Shumlin: Vermont Will Not Wait For FEMA

09/12/12 4:04PM By John Dillon
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AP/Toby Talbot
Gov. Peter Shumlin holds a news conference on Wednesday at the state office complex in Waterbury.

Governor Peter Shumlin says he will push ahead with a $125 million plan to rebuild the Waterbury state office complex despite the uncertainty of federal funding.

Shumlin says he's confident that the Federal Emergency Management Agency will eventually help pay for the project.

But the governor says he doesn't know exactly how much the feds will provide, or when the money will come through.

Shumlin called a news conference after meeting Wednesday with a new team of FEMA officials handling Vermont Irene issues. The governor says he expressed his frustration that a year after Irene the state still doesn't know how much money it will get to rebuild.

But Shumlin says he got a word of warning back from FEMA.

"One thing FEMA made abundantly clear to me in the meeting is that if we push them prematurely for a quick conclusion, a quick number - which you know I desperately want - we are likely to risk leaving money on the table that Vermont deserves because they're going to give us a quick answer," he says.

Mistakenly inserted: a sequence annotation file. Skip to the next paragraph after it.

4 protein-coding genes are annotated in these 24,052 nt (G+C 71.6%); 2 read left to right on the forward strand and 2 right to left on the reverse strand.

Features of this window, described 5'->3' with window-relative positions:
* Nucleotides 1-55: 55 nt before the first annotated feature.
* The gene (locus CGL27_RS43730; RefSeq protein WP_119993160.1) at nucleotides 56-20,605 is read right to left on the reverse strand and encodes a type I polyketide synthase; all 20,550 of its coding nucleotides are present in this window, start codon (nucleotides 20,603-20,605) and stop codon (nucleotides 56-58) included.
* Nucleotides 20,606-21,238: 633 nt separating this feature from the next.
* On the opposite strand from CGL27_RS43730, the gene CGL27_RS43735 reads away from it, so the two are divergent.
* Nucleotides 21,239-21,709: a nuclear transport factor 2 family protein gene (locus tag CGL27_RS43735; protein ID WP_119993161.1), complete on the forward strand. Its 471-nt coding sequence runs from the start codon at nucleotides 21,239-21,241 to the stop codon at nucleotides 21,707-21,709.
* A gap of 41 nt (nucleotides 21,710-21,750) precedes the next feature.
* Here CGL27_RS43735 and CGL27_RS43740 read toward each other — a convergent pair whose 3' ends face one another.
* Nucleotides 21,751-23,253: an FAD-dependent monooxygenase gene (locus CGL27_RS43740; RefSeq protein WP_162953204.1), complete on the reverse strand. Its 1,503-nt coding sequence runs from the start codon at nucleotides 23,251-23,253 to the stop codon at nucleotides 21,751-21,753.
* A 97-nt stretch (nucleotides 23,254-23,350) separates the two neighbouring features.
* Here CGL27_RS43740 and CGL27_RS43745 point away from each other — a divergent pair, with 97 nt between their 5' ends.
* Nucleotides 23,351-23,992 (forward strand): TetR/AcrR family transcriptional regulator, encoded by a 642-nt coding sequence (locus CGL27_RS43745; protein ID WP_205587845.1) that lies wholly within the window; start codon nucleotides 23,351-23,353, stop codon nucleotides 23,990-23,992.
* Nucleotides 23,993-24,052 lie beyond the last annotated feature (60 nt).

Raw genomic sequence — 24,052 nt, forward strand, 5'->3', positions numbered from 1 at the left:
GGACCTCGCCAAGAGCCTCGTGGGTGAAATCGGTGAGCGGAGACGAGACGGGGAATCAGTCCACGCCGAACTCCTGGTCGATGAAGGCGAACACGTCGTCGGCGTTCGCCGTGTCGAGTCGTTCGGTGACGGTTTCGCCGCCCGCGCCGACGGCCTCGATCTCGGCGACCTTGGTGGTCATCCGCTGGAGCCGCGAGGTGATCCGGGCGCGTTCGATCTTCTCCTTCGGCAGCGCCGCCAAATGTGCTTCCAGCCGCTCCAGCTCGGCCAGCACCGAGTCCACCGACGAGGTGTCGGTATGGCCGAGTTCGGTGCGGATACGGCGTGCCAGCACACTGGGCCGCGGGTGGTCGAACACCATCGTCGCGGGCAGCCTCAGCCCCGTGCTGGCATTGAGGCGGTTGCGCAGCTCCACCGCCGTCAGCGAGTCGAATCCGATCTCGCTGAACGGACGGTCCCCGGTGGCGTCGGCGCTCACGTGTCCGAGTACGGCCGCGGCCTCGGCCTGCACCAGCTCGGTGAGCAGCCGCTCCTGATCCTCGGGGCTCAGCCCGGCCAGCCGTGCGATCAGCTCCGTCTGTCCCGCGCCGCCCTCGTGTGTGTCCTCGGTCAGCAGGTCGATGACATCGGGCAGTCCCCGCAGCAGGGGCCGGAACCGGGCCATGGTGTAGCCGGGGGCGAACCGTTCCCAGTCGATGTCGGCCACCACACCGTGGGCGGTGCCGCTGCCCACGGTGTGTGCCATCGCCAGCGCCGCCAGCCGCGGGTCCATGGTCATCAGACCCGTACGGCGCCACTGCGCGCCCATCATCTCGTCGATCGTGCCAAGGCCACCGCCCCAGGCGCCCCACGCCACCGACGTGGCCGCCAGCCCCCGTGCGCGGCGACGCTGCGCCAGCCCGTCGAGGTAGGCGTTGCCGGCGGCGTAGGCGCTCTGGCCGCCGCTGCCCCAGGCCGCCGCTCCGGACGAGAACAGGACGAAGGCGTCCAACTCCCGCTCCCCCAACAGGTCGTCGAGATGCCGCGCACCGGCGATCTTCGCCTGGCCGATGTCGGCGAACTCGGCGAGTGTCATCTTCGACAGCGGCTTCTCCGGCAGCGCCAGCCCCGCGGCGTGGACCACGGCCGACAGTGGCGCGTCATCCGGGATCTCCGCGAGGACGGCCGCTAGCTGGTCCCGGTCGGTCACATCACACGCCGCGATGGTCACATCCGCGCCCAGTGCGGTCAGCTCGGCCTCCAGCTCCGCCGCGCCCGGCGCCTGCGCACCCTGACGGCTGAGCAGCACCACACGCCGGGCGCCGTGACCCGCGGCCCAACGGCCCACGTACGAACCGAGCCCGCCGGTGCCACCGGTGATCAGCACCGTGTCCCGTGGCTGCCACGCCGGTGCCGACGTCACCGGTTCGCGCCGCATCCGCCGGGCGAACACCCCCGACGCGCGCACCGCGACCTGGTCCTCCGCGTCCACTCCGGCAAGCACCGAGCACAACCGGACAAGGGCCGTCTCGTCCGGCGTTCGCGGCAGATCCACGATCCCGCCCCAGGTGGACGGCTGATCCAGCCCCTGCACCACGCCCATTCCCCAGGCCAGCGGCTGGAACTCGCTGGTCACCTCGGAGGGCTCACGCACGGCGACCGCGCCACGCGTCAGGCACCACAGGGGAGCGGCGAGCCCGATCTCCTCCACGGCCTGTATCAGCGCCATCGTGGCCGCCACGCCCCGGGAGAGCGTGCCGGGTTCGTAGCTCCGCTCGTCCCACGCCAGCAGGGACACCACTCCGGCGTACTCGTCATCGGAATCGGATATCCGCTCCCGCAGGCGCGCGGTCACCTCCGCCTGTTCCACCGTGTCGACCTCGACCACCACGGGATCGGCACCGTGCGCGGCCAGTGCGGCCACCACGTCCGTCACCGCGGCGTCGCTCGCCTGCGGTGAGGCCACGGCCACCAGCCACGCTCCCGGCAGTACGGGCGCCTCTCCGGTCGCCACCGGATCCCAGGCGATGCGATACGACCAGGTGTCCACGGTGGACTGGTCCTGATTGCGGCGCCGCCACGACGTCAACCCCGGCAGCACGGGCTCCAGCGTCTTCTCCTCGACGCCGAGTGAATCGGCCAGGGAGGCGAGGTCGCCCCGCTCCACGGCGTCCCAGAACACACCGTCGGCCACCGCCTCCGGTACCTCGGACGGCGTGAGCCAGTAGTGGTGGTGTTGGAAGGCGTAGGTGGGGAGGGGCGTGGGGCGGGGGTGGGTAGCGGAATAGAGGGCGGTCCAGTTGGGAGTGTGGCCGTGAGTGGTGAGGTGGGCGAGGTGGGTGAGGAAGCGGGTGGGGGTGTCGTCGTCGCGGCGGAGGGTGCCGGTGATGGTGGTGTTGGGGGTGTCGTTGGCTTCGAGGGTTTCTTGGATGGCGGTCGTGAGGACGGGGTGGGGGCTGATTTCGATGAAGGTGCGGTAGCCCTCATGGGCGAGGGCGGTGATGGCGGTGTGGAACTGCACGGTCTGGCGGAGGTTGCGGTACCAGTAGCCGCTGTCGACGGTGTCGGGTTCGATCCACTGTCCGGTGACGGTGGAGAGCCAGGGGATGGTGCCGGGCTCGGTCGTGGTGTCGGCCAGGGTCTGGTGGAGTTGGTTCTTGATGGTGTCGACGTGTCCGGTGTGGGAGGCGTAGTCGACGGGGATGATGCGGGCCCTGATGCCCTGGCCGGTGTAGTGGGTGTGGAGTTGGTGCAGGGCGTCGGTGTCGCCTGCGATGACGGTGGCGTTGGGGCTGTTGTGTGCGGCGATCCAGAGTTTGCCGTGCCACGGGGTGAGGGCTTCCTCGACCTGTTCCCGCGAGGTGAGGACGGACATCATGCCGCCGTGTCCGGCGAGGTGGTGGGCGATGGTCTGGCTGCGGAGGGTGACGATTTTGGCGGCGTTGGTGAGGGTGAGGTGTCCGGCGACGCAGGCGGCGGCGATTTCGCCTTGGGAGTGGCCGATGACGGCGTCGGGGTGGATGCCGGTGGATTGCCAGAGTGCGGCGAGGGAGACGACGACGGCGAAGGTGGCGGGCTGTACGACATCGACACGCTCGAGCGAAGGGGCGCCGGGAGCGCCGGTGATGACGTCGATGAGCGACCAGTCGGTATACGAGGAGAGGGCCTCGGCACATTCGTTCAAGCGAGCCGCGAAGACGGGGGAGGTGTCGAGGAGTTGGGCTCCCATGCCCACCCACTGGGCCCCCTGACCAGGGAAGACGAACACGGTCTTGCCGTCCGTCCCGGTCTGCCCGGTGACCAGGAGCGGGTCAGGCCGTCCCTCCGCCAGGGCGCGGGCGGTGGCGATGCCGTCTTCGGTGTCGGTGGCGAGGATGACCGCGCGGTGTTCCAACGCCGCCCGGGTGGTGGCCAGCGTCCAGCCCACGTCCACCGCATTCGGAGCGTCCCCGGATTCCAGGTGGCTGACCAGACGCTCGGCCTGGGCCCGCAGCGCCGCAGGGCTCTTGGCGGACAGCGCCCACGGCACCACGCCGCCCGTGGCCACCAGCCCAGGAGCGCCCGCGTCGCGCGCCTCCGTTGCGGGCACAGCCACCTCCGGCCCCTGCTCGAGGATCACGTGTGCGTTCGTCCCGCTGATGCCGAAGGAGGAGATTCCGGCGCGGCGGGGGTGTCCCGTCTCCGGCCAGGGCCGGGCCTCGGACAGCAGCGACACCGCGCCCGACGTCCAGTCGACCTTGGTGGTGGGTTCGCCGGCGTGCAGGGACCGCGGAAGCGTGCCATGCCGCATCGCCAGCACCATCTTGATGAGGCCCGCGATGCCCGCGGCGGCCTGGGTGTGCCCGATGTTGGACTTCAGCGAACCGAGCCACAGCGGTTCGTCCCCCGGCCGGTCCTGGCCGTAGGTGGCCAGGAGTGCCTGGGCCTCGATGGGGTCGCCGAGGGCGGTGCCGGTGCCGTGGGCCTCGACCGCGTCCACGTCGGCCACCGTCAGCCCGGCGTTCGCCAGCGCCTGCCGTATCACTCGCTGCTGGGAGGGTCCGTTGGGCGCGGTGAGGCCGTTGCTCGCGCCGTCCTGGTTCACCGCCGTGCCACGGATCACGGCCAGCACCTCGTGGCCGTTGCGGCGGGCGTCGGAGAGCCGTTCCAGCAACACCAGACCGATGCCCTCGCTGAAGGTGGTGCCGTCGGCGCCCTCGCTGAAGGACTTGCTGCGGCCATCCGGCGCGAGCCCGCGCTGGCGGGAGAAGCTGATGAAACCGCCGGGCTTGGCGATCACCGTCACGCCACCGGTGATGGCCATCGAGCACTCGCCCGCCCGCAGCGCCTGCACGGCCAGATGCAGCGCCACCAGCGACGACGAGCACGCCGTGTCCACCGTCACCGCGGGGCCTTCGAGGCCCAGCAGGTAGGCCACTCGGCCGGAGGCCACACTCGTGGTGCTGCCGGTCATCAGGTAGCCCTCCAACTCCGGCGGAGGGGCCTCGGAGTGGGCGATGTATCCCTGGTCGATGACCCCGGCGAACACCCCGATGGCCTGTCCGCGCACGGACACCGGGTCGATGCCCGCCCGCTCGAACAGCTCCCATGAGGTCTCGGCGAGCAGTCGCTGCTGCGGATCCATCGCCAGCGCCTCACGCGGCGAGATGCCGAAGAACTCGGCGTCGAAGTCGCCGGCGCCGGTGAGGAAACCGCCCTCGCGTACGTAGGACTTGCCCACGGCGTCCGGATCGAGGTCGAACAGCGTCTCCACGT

So Shumlin said he's committing to rebuilding the Waterbury complex and revamping the state's mental health system even as his administration continues to chase the federal reimbursements.

He says he hopes to break ground on a new state hospital in Berlin before the ground freezes and start work in Waterbury this winter.

"This is a tough decision," he says. "Is there a risk? Absolutely. Is it the right decision? I believe it is. Can we leave Waterbury hanging through the winter? No."

The state office complex project will cost around $125 million to rebuild. The mental health piece - including a new hospital in Berlin - will cost an additional $45 million. The state was hoping to get $80 to 90 million from FEMA. Insurance payments are expected to provide another $15 million.

Shumlin said if FEMA falls short, he'll ask the state's congressional delegation and President Obama to pressure the agency. He says the Waterbury project may need to be scaled back as well.

"We'd also have to look at the option of reducing the number of employees - although I don't want to do this - in Waterbury from roughly 900 to about 806. That would save us roughly $20 million," he says.

The governor held his news conference on the lawn of the Waterbury state complex, surrounded by local officials.

Republican gubernatorial challenger Randy Brock was in the crowd as well. And Brock charged that Shumlin had failed to develop a contingency plan if the federal money doesn't come through.

"Those elements would include what's the cost of the worst case scenario and how are we going to pay for it. I didn't hear that today," Brock says.

Brock was in the state Senate when the Legislature approved the Waterbury and state hospital plan.  Brock said the Shumlin Administration should have been more clear about the funding uncertainty, and lawmakers - including himself - should have asked tougher questions.

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